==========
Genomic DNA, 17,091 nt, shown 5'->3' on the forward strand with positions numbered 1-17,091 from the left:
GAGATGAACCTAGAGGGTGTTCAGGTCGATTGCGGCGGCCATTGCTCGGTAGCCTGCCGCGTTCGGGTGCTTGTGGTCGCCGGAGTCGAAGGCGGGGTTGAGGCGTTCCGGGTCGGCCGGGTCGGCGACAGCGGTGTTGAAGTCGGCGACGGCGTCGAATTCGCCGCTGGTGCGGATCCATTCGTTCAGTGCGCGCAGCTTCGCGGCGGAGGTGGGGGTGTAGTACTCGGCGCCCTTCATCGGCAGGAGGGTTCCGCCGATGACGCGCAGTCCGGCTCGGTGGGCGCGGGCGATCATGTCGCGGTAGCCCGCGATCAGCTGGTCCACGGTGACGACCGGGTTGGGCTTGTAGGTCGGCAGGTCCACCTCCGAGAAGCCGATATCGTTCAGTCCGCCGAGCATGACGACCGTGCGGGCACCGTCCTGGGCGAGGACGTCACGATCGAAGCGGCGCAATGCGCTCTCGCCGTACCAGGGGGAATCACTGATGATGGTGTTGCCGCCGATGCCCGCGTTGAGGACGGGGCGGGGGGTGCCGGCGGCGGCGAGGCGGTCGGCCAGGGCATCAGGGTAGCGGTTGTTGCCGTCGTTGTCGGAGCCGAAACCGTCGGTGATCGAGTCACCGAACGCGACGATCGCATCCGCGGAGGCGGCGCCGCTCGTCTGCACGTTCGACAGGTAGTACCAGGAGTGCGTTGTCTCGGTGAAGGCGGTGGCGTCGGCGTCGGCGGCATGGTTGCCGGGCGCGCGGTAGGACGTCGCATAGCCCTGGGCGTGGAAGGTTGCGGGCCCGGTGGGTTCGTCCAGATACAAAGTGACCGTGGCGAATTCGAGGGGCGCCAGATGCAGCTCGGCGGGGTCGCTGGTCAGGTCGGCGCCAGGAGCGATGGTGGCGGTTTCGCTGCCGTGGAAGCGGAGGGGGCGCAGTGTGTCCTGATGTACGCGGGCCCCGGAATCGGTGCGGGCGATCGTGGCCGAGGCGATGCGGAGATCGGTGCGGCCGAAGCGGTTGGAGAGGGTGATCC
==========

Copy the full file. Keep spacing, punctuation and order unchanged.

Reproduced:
Genomic DNA, 17,091 nt, shown 5'->3' on the forward strand with positions numbered 1-17,091 from the left:
GAGATGAACCTAGAGGGTGTTCAGGTCGATTGCGGCGGCCATTGCTCGGTAGCCTGCCGCGTTCGGGTGCTTGTGGTCGCCGGAGTCGAAGGCGGGGTTGAGGCGTTCCGGGTCGGCCGGGTCGGCGACAGCGGTGTTGAAGTCGGCGACGGCGTCGAATTCGCCGCTGGTGCGGATCCATTCGTTCAGTGCGCGCAGCTTCGCGGCGGAGGTGGGGGTGTAGTACTCGGCGCCCTTCATCGGCAGGAGGGTTCCGCCGATGACGCGCAGTCCGGCTCGGTGGGCGCGGGCGATCATGTCGCGGTAGCCCGCGATCAGCTGGTCCACGGTGACGACCGGGTTGGGCTTGTAGGTCGGCAGGTCCACCTCCGAGAAGCCGATATCGTTCAGTCCGCCGAGCATGACGACCGTGCGGGCACCGTCCTGGGCGAGGACGTCACGATCGAAGCGGCGCAATGCGCTCTCGCCGTACCAGGGGGAATCACTGATGATGGTGTTGCCGCCGATGCCCGCGTTGAGGACGGGGCGGGGGGTGCCGGCGGCGGCGAGGCGGTCGGCCAGGGCATCAGGGTAGCGGTTGTTGCCGTCGTTGTCGGAGCCGAAACCGTCGGTGATCGAGTCACCGAACGCGACGATCGCATCCGCGGAGGCGGCGCCGCTCGTCTGCACGTTCGACAGGTAGTACCAGGAGTGCGTTGTCTCGGTGAAGGCGGTGGCGTCGGCGTCGGCGGCATGGTTGCCGGGCGCGCGGTAGGACGTCGCATAGCCCTGGGCGTGGAAGGTTGCGGGCCCGGTGGGTTCGTCCAGATACAAAGTGACCGTGGCGAATTCGAGGGGCGCCAGATGCAGCTCGGCGGGGTCGCTGGTCAGGTCGGCGCCAGGAGCGATGGTGGCGGTTTCGCTGCCGTGGAAGCGGAGGGGGCGCAGTGTGTCCTGATGTACGCGGGCCCCGGAATCGGTGCGGGCGATCGTGGCCGAGGCGATGCGGAGATCGGTGCGGCCGAAGCGGTTGGAGAGGGTGATCC